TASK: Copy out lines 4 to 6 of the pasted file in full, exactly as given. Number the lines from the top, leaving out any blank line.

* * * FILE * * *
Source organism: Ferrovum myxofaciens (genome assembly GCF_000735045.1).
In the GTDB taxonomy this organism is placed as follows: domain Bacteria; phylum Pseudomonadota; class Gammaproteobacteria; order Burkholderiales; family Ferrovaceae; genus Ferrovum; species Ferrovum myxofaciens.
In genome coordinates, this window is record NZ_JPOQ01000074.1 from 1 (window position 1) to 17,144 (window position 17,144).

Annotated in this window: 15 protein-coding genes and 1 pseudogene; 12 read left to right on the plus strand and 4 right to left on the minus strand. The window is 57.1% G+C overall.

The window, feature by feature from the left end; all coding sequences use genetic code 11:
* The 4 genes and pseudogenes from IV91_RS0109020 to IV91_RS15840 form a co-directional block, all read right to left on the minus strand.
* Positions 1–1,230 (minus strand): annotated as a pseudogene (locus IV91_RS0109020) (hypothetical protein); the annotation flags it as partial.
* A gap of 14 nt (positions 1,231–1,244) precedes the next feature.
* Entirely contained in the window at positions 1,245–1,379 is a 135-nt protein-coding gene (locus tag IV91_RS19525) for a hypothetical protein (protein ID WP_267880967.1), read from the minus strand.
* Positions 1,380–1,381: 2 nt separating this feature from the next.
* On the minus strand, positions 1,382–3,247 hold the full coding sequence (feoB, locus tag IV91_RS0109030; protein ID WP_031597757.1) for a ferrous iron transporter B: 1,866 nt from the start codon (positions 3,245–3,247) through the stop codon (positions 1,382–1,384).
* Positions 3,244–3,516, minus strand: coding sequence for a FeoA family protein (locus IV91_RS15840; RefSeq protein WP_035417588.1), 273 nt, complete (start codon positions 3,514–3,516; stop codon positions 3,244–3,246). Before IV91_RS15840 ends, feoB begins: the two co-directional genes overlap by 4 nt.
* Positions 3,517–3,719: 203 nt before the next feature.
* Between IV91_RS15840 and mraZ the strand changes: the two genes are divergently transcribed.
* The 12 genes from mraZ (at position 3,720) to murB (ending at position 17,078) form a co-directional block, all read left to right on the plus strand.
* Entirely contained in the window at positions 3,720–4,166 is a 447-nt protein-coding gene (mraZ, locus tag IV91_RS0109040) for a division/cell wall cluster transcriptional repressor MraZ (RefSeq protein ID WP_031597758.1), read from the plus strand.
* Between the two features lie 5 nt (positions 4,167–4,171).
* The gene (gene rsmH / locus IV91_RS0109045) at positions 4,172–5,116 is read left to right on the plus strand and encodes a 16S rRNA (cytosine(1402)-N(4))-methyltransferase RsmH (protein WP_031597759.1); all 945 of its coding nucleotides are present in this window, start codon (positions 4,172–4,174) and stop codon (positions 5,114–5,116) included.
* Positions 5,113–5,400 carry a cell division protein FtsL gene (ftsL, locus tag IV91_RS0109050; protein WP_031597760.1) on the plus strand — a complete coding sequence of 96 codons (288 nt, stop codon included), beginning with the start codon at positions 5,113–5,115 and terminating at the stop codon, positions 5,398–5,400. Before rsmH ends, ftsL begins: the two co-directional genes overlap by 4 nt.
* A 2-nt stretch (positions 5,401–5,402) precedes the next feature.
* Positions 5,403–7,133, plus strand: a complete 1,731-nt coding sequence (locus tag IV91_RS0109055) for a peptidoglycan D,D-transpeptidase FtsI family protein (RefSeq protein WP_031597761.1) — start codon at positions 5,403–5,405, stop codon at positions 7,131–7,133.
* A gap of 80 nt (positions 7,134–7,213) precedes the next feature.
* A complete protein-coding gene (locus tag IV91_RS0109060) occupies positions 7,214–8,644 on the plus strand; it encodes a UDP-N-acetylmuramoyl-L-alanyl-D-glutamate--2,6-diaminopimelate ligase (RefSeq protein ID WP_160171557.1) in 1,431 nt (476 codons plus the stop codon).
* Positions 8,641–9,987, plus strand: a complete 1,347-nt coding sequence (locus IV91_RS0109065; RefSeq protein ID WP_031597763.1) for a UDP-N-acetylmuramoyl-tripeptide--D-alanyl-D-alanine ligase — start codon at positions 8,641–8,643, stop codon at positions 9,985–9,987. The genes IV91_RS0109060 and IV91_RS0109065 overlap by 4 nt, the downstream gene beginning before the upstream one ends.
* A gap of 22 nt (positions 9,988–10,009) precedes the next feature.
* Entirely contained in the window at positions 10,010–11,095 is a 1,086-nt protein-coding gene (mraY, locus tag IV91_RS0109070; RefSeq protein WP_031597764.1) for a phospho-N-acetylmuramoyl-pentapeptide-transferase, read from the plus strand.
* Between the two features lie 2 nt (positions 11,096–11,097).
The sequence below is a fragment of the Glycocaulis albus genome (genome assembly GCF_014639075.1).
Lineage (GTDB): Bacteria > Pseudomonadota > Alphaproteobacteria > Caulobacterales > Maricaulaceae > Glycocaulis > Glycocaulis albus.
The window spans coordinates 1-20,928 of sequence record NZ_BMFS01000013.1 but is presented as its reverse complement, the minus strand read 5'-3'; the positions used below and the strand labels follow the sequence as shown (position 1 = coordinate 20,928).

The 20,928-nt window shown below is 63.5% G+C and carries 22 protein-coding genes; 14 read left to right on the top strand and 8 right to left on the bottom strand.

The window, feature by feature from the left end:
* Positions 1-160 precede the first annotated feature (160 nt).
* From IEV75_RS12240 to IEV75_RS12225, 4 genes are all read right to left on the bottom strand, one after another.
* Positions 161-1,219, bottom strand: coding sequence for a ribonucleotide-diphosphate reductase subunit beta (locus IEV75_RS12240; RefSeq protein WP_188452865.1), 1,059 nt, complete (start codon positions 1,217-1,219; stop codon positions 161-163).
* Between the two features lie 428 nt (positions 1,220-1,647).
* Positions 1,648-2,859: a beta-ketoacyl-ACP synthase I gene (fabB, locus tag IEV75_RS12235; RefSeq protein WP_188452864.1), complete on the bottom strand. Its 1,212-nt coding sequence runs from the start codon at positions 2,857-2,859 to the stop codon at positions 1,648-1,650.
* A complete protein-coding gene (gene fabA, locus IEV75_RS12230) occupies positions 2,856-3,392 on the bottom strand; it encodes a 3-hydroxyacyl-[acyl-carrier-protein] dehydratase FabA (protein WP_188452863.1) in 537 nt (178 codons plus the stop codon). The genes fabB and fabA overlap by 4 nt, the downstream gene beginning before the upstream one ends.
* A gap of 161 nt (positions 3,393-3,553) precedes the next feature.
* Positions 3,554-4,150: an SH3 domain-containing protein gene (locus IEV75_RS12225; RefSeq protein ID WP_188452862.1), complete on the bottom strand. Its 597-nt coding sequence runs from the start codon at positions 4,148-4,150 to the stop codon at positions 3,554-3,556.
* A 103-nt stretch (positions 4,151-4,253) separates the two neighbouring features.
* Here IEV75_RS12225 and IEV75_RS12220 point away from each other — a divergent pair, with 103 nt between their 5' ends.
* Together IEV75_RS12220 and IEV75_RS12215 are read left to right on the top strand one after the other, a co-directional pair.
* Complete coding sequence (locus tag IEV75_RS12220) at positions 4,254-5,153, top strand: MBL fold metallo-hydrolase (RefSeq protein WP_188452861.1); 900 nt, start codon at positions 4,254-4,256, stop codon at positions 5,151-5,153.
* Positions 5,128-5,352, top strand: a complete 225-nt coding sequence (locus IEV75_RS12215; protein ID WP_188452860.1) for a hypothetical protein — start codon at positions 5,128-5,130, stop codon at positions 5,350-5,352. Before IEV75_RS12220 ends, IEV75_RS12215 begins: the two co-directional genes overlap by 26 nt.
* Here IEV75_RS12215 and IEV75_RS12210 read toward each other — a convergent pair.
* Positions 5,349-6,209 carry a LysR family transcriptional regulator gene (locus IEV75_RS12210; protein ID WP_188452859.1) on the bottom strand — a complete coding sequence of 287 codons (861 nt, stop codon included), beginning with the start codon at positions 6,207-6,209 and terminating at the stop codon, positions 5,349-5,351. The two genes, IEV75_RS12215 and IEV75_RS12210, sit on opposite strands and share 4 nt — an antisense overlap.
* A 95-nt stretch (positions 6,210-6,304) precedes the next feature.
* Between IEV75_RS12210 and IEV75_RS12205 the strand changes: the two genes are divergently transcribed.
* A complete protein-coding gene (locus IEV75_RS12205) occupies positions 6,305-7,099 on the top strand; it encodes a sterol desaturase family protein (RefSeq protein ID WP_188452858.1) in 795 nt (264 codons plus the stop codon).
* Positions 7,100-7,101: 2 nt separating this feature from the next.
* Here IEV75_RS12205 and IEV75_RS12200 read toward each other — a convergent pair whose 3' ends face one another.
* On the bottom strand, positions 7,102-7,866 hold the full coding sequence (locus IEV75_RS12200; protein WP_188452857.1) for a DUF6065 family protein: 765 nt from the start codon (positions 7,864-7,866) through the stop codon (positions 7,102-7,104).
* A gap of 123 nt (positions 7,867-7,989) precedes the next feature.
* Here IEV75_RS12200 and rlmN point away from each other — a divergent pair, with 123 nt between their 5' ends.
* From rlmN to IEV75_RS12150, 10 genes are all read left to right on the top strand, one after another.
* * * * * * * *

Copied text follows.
Annotated in this window: 15 protein-coding genes and 1 pseudogene; 12 read left to right on the plus strand and 4 right to left on the minus strand. The window is 57.1% G+C overall.

The window, feature by feature from the left end; all coding sequences use genetic code 11:
* The 4 genes and pseudogenes from IV91_RS0109020 to IV91_RS15840 form a co-directional block, all read right to left on the minus strand.